Over high heat, in a large stock pot add the butter. Allow the butter to lightly brown, but be carefully not to burn. Think of a light caramel color. When the color is right, add the onions. Stir frequently and allow the onion to cook until they become clear. Add the squash and continue to stir. Allow the squash and onion to cook for about 5 minutes.

Add the stock and seasoning, and taste for salt and pepper. Depending on the saltiness of your stock you may need to add more. Let it come to a rolling boil and continue to simmer for another 20 minutes covered over medium-low heat. Remove from heat.

With an immersion blender or food processor, blend the soup until smooth.

Serve, and enjoy!

Sunday, September 20, 2009

Afternoon Tea :: Lemon Zest Scones

As promised, my British obsession continues! :-)  We finally went to Tea & Sympathy for breakfast! I had English Breakfast tea and Welsh rabbit.  I will admit that up until yesterday I thought Welsh Rabbit was just that: rabbit.  Who knew it was a delicious breakfast toast topped with a spread of sharp cheese, mustard, cream, and eggs.  Yum!  

I picked up a few ingredients at their to-go store, and got home with a jar of clotted cream, strawberry preserves, and ready to make scones!  Scones are a British (or Scottish) quickbread traditionally served with breakfast or tea.  There are endless sweet and savory variations, but I love them with plenty of cream and a dollop of strawberry jam.

* If you can't find clotted cream, here's a recipe or order some here... much easier! :-)

BASIC SCONES (adapted from Tea & Sympathy)
2 cups All Purpose Flour, sifted
1 tablespoon Baking Powder
1 teaspoon salt
1 1/4 cup whole milk, cold 

Preheat oven to 375F.  Mix the dry ingredients in a large bowl.  Slowly add the milk and knead the dough with your hands.  Be careful not to overmix or the scones will come out hard.  Mix until all ingredients are combined, and that's it.

With your hands spread the dough on a floured surface to be 1" thick.  With a cookie cutter (1.5" inch for mini scones, 2" for regular size) cut the dough.  As you are cutting the dough, twist the cutter to prevent sticking.

Place the scones on parchment paper on a cookie sheet and bake for 12 minutes.  When the scones are cool, cut in half and smear with clotted cream, jam, and serve!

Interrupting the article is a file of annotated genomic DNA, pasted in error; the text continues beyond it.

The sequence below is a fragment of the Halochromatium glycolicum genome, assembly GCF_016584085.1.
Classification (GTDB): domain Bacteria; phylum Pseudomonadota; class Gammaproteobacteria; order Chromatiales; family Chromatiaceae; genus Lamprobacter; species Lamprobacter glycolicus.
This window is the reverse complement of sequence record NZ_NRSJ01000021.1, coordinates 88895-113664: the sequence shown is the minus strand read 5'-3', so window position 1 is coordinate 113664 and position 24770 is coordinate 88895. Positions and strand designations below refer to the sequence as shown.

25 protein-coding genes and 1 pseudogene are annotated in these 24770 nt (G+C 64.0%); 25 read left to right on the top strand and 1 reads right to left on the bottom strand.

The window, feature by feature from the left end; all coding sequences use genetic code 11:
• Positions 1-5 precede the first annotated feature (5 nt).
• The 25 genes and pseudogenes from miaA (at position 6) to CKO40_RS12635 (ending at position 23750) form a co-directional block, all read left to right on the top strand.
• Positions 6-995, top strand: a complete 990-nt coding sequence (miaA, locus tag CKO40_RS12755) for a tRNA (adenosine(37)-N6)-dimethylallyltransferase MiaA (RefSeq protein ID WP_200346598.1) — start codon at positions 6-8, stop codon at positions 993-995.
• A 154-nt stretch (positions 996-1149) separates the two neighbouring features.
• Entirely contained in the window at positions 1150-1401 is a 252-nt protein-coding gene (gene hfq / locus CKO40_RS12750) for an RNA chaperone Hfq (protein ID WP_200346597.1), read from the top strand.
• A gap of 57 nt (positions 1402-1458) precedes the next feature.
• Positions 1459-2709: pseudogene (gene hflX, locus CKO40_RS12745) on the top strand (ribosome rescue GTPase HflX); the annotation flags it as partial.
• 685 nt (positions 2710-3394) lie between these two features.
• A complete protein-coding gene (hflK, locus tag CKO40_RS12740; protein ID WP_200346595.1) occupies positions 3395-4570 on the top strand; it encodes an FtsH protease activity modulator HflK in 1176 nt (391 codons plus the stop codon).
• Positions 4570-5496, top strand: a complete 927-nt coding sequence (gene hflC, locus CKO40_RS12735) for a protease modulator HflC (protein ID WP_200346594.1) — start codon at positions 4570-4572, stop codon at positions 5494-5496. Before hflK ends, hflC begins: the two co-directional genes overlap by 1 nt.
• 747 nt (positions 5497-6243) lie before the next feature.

My favorite!!! Same as above but decrease milk to 1 cup and add the zest and juice of one lemon to the dry ingredients.

Same as basic scone recipe, but add 1/3 cup of raisins to dry ingredients.

You can freeze the scone dough and have it in the freezer ready for your next craving!  Place cut out scones (un-baked) on a cookie sheet and in the freezer for 1 hour.  The scones will harden and will be ready to be popped in freezer bags. 

Saturday, September 19, 2009

I ♥ Britain :: Minced Lamb Shepard's Pie

Summer is officially over and today was a sunny, and crisp autumn day here in NYC.  I woke up excited to wear my new schoolboy blazer (which has already become my fall uniform!), had breakfast coffee with A. , and we went on a quick trip to the farmer's market.  I then went to the West Village Library (how fitting with my new blazer!) and took a pile of books to a sunny table at Out of the Kitchen.  We drank cappuccinos as I skimmed through my new finds... a perfect afternoon!

Yes, I am now the proud owner of a New York Library card!  It's pretty amazing... I had forgotten about the wonders of a library.  I got my card and went straight to the "640 section - Cookbooks" and started choosing.  I got three books and went to checkout... it's been such a long time since I've been in a library that I took out my wallet as the librarian scanned my books... then I remembered: it's free!  I'll be coming back very often.  :-)

My first choice was "Tea & Sympathy", the story and cookbook behind the famous West Village tea shop.  I so enjoyed the book, that I finished it today.  

Well, inspired and craving British grub... we cooked Minced Lamb Shepard's Pie based on the Tea & Sympathy recipe of this British favorite.  We replaced the ground beef with minced lamb, and I seasoned the lamb with my usual lamb seasoning mix (I think lamb always needs to be seasoned before cooking).  A. also had the idea to leave the skin on the potatoes for the mash... and it was a great addition.